KNOX COUNTY, Tenn. — Over the past decade, schools across the country have gotten safer, according to data from the U.S. Dept. of Education. Between 2009 and 2020, rates of violence, theft, bullying and sexual harassment at elementary and secondary schools have declined.
However, it may not always feel that way. Many parents in East Tennessee have valid concerns about their children's safety on school property.
Knox County School Board members are tasked with recommending and reviewing policies to ensure kids are safe at school.
The newest board members assumed their seats in September. Rev. John Butler, Katherine Bike and Steve Triplett represent districts one, four and seven respectively.
Butler said he believes "internal" and "external" measures play a role in keeping kids safe.
"When I look at school safety, we look at school safety for students, staff, teachers, administrators, support staff and any other visitors who may come in," Butler explained.
He said ultimately, it's the superintendent's responsibility to set security policies and procedures across the district. From there, Butler believes every school principal and staff should ensure those protocols are implemented.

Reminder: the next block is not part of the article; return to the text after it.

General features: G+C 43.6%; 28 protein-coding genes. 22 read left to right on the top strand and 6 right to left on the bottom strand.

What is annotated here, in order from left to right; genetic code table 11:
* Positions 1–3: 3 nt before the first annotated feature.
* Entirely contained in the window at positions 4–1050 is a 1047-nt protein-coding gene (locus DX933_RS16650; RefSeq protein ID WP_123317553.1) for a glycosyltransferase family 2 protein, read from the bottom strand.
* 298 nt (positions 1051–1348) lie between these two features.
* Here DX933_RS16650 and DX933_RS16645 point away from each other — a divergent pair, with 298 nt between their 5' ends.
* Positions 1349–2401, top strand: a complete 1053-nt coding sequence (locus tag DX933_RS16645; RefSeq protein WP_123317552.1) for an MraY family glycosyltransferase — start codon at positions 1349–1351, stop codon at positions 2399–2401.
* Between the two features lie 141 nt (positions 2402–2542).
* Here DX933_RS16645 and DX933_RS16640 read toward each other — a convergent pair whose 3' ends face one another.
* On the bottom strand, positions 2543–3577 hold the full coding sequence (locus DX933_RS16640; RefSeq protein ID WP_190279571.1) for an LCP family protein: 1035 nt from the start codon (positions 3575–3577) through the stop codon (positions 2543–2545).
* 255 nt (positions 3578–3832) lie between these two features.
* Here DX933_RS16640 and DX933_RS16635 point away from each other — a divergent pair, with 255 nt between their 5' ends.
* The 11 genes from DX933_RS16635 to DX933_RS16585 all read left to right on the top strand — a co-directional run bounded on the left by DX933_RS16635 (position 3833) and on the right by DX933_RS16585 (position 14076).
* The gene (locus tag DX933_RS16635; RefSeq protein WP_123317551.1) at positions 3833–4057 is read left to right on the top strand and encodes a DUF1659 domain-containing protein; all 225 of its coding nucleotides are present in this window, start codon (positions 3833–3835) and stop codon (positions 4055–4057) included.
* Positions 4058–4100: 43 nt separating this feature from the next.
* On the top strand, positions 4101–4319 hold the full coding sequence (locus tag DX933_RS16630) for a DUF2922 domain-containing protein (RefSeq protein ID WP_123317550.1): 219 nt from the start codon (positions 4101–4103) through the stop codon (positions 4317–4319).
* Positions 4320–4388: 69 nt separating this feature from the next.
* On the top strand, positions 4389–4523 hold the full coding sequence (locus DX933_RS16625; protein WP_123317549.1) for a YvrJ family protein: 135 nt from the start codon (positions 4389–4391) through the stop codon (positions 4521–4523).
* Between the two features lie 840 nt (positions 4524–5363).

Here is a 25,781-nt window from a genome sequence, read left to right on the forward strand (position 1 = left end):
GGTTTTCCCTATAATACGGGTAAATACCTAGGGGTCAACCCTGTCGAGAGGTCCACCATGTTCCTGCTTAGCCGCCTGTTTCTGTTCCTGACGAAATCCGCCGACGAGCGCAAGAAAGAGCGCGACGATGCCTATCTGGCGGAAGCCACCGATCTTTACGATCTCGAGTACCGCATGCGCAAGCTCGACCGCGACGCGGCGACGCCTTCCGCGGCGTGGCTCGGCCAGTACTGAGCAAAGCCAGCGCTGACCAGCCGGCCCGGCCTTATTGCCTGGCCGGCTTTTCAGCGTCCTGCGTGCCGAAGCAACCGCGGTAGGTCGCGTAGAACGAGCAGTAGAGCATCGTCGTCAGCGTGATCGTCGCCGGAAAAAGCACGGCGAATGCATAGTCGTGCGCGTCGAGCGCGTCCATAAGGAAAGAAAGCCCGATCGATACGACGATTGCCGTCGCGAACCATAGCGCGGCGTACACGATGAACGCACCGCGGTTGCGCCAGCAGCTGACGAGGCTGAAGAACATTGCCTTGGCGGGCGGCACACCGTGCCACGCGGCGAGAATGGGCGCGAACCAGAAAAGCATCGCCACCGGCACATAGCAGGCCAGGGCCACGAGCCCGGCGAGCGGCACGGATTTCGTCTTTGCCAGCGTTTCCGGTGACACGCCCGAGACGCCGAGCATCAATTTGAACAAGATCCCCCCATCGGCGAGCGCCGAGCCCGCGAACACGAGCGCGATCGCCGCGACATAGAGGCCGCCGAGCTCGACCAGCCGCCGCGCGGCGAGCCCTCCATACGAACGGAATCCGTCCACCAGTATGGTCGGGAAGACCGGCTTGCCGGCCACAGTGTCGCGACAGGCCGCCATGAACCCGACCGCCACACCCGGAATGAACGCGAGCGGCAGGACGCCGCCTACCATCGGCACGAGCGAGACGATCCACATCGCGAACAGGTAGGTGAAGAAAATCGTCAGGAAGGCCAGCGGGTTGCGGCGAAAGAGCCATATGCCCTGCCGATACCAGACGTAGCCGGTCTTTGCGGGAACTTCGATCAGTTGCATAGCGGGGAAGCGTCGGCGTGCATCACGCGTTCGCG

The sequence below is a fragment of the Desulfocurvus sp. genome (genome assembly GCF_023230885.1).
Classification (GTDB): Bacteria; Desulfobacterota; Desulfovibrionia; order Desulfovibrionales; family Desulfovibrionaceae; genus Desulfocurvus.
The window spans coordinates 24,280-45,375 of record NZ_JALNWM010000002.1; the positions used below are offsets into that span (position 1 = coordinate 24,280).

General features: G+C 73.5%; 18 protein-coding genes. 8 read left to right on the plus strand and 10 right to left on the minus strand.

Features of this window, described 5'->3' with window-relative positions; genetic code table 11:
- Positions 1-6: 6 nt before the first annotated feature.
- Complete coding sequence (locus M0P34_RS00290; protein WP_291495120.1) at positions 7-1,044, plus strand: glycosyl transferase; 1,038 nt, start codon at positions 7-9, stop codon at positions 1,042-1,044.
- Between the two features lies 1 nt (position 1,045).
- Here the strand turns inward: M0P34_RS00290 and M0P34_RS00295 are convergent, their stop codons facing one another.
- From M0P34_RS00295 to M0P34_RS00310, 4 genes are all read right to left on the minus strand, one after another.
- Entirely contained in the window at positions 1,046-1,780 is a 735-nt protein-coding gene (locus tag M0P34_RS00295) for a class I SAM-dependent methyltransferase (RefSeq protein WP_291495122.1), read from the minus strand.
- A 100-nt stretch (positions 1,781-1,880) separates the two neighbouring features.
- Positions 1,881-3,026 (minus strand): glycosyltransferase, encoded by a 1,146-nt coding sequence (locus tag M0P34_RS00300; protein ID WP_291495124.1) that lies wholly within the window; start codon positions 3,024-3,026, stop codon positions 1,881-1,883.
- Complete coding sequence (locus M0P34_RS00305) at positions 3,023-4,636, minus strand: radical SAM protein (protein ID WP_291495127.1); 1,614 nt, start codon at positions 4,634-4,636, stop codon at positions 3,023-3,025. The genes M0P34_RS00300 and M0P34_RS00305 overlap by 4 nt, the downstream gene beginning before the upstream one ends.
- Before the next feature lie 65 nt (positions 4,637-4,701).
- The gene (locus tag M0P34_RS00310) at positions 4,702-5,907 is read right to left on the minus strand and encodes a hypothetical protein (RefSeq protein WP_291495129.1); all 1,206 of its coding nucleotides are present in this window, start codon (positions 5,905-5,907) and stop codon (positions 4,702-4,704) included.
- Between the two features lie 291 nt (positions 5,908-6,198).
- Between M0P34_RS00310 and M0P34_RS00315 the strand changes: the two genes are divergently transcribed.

"So the principal has a safety plan, and then also working with the school security officers and school resource officers," Butler added.
In August, Knox County Schools announced new security measures ahead of the 2022-23 school year. In addition to recruiting military veterans as school security officers, the "Safe Schools, Safe Students" initiative includes:
- An anonymous tip line monitored seven days a week
- Upgraded body cameras for school security officers
- An integrated visitor screening system
- Upgraded video surveillance systems
Bike said she believes early intervention plays a big role in keeping students safe.
"There are a lot of kids that end up having behavioral issues because they were lost somewhere and didn't get what they needed a little bit earlier on," Bike said.
Butler and Bike said bullying is also one of the top concerns for parents across the county.
"We have to look at the big picture and say, 'How do we stop bullying not just at school, but how do we stop bullying everywhere?'" Butler said. He encourages families to stand up to bullying by always reporting it.
Butler and Bike said they believe coming together as a community is critical in addressing the issue.
"I think that there's been a lot of divisiveness in the last couple of years on several different topics, and it can't fall just on the schools," Bike added. "It's going to have to fall on our communities and our community coming together to actually talk about these hard subjects."
Triplett declined an interview with WBIR but said he is confident in the Chief of School Security and his department. Jason Periard was appointed as Knox County's Chief of School Security in August of 2021.